A Town Called Panic is a wonder to behold – a giddy, wildly inventive, surreal and laugh out loud film with an exhilarating and infectious energy that bursts off the screen. In order to recover their house Horse, Cowboy and Indian go on a journey of epic proportions, travelling to the centre of the earth and trekking across frozen tundra to discover a parallel underwater universe. A heartwarming, uplifting and delightful animated film experience – check out the directors’ wonderful new family film Ernest and Celestine screening in Official Selection this year.
Stéphane Aubier and Vincent Patar are leading names in animation whose work enjoys a popular and critical following. The two men met in 1986 while they were both students at ‘La Cambre’ – Belgium’s School of Visual Arts. It was there that they created the characters Pic Pic the Magic Pig and André the Evil Horse, the hand-drawn stars of the first Pic Pic André Show. Two years later, in 1991, the pair graduated with highest honours.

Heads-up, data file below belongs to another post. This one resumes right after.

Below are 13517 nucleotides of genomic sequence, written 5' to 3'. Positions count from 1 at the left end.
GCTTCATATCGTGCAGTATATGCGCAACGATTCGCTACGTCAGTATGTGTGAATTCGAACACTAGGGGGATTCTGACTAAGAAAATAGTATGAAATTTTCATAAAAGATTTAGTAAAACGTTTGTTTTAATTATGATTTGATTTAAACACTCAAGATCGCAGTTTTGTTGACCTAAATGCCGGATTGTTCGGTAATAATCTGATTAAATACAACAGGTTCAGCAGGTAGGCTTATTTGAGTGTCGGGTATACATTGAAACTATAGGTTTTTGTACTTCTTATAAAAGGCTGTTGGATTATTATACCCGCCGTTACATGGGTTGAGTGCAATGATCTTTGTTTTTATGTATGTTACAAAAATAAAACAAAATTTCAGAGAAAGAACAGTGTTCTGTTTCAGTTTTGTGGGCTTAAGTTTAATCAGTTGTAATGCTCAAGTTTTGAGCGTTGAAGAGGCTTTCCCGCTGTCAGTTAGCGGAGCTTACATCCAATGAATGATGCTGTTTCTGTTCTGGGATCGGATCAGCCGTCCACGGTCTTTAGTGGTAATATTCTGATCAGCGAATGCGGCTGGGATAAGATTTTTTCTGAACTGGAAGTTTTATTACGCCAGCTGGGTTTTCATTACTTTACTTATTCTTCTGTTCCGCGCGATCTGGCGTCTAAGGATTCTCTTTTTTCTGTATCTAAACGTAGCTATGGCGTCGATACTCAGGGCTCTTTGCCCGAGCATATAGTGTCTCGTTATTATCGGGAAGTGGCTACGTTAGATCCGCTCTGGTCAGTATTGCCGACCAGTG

Following graduation the animation partners decided to re-visit A Town Called Panic which was Aubier’s 1991 graduation film at La Cambre. The animators set out to create a series set in a papier mâché and cardboard village where small plastic toys would be the protagonists of absurd adventures. In 2000, the pilot episode The Cake was a big hit with audiences and critics as it made the rounds of film festivals and the animators enjoyed sufficient recognition to launch the series. In 2003, the main protagonists of A Town Called Panic, Cowboy, Indian and Horse, invaded subscription television channel Canal+ in France and Belgium, establishing an indelible style: The co-creators reached into the toy chest of collective childhood memories to breathe life into an assortment of stiff plastic toys. In 2007 they embarked on a feature film of the same name and in their studio on the outskirts of Brussels they put 1500 plastic toy figures through their mile-a-minute paces over the course of 260 days of production. Cowboy, Indian and Horse and the film’s dozen plastic protagonists required as many as 200 ‘clones’ per character, painstakingly animated to make a complex technique look as casual and spontaneous as children playing with their toys. Two years of work culminated in a 75-minute long widescreen movie programmed in the Official Selection at the 2009 Cannes Film Festival.
BBFC Cert PG.